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About Hungary

Banking and Capital Markets

The Hungarian financial system has grown into a sector offering a full range of financial services with an advanced information technology infrastructure.

The Hungarian Forint (HUF) has been fully convertible since 2001, and both the Hungarian financial market and capital market transactions are fully liberalised.

Banks

Hungary has a two-tier banking system, which means that the functions of the central bank and other specialized banks (commercial banks and specialized institutions) are separate.

The National Bank of Hungary (NBH) is the central bank and a member of the European System of Central Banks (ESCB). The NBH and the members of its decision-making bodies perform their duties and carry out their obligations independently from the government. With the exception of the European Central
Bank, the NBH (and the members of its decision-making bodies) may not ask for or follow instructions from the government, the institutions and bodies of the European Union, the governments of other EU Member States or any other  institution or body.

According to the definition of Act CXII of 1996 on Credit Institutions and Financail Enterprises (Financial Enterprises Act) credit institutions are financial institutions which collect depostis and provide credit lines and loans, and perform other financial services. 

A commercial bank may only operate in Hungary as company limited by shares (Rt.) or as branch office of a foreign bank. A permit from the State Supervisory Authority for Financial Institutions (PSzÁF) is required before a commercial bank may be established and the commencement of operations in HUngary is allowed. In the case of a branch office of a foreign bank, a license for banking activities issued by its foreign authority is also required. The Financial Enterprises Act determines the range of financial services that commercial banks may provide.

In Hungary, foreigners may only perform financial services in one of two ways: by establishing a company kimited by shares and registered in Hungary, or by founding a registered branch office. Banks - including the branch office of  foreign credit institutions - may be founded with a minimum of HUF 2 billion (EUR 8 million) in initial capital. A foreign registered credit institution may also establish bank representation, but may not perform any kind of business activity.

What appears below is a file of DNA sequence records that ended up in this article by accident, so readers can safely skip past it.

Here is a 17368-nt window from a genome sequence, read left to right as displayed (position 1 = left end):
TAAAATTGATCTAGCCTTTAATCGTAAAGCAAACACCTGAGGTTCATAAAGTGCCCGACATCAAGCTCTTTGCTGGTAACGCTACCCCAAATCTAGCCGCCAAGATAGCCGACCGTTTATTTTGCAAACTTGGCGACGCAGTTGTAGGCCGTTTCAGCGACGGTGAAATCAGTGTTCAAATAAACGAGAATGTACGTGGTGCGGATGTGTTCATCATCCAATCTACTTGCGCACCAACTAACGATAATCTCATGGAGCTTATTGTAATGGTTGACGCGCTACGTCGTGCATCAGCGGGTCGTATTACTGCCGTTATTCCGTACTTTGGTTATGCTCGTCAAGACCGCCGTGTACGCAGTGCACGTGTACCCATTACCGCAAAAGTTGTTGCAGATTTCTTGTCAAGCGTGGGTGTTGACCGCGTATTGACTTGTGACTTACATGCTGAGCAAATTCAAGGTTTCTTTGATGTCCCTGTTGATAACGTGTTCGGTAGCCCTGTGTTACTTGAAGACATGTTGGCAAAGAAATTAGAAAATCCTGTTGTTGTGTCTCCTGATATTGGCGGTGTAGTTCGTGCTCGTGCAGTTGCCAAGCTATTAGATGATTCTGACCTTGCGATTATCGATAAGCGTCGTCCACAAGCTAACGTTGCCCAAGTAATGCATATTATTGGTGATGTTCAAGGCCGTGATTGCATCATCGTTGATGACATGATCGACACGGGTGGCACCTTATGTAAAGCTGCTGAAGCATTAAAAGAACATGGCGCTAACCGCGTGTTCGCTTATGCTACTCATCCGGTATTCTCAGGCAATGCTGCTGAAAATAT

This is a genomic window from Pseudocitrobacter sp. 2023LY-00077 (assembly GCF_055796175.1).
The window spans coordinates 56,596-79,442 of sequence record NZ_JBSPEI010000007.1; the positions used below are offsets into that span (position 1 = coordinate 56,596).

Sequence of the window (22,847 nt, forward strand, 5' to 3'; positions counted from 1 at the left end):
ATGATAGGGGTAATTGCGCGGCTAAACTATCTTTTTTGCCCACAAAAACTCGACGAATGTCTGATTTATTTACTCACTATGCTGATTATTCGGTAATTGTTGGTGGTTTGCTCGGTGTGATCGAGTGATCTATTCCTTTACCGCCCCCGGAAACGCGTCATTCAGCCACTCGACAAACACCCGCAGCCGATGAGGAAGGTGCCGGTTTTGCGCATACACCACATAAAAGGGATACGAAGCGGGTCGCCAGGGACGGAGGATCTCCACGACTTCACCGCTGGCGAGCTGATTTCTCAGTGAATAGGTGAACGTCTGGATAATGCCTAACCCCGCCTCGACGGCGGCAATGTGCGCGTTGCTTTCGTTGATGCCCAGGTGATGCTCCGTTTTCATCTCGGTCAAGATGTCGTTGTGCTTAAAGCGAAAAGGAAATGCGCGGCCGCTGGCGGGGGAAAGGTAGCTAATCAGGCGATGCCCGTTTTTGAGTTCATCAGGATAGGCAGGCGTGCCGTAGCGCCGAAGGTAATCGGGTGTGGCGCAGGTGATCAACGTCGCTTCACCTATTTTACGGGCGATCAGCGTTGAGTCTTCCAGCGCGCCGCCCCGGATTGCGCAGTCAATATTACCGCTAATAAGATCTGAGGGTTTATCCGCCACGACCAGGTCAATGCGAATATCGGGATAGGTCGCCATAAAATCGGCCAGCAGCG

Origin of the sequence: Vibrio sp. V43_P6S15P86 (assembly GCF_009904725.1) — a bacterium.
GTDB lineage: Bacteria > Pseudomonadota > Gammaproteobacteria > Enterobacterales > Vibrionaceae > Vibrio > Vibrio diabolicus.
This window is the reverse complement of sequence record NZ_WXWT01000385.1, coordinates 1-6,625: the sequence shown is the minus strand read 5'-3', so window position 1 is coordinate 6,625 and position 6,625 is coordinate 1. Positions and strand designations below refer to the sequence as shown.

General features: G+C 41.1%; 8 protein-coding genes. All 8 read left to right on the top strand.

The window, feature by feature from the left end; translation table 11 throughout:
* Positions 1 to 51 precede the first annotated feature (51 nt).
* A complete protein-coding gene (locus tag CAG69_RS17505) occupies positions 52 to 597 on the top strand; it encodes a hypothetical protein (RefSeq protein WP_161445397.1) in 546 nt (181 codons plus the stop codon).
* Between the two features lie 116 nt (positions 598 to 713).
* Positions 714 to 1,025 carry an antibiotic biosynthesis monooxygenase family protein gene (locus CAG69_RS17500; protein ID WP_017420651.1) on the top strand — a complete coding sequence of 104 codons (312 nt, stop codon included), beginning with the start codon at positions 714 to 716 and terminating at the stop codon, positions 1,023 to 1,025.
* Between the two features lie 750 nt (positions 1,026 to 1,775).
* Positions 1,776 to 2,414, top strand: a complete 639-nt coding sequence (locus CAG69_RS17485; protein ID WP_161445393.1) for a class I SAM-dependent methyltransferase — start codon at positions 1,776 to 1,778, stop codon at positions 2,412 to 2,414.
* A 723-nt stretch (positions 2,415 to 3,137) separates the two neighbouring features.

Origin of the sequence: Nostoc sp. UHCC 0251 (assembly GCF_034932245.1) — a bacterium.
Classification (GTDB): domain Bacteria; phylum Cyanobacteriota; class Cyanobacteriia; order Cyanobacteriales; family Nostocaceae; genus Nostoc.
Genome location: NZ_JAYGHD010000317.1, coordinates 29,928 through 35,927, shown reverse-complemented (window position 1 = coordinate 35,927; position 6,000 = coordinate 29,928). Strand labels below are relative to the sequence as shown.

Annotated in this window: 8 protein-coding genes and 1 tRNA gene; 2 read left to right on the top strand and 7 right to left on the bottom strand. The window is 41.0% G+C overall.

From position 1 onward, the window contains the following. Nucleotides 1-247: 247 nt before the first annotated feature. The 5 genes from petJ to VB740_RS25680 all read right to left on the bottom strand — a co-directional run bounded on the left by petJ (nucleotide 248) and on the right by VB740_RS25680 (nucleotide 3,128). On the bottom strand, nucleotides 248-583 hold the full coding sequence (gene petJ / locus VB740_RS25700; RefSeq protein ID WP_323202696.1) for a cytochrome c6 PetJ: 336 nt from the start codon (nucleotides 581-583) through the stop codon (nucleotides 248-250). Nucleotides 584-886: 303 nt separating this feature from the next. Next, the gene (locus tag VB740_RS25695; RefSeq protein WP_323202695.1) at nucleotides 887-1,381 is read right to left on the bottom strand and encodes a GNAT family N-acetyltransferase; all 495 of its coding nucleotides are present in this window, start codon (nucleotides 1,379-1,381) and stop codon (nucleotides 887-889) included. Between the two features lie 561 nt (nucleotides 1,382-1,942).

Since Hungary's accession to the EU, credit institutions registered in another Member State of the EU may engage in cross-border services.

Financial institutions whose controlling interest is owned by foreign professional investors constitute more than 90 percent of the registered capital of the sector, including 27 commercial banks (see their list on the website of the Hungarian Banking Association). Only the Hungarian Development Bank and Eximbank, two banks with special governmental functions, remained in state ownership.

Capital Market

budapest exchangeThe Budapest Stock Exchange was (re-)opened in the summer of 1990 as the first post-communist stock exchange in the Central and East European region. The BSE has nearly 50 members currently; 40 companies are floating their securities at the primary and secondary markets and, additionally, the securities of more than 80 funds are available for investors.

The Capital Markets Act sets out rules on securities issues (including dematerialized securities), the conversion of ), the conversion of securities, and the marketing of securities (the private and public offering of securities and the public offering of government securities). From December 2007 regulations governing the service activities of investment service providers and commodities brokers, formerly contained in the Capital Markets Act, may be found in separate legislation. i.e. Act CXXXVIII of 2007 on Investment and Commodity Brokers and Their Permitted Activities.

Insurance companies

The current number of insurance companies is 29 (see list at the Association of Hungarian Insurance Companies offering a full range of insurance products. Institutional pension funds and insurance companies are exhibiting especially rapid development. 
Insurance activities are regulated by Act LX of 2003 on Insurance Companies and their Activities.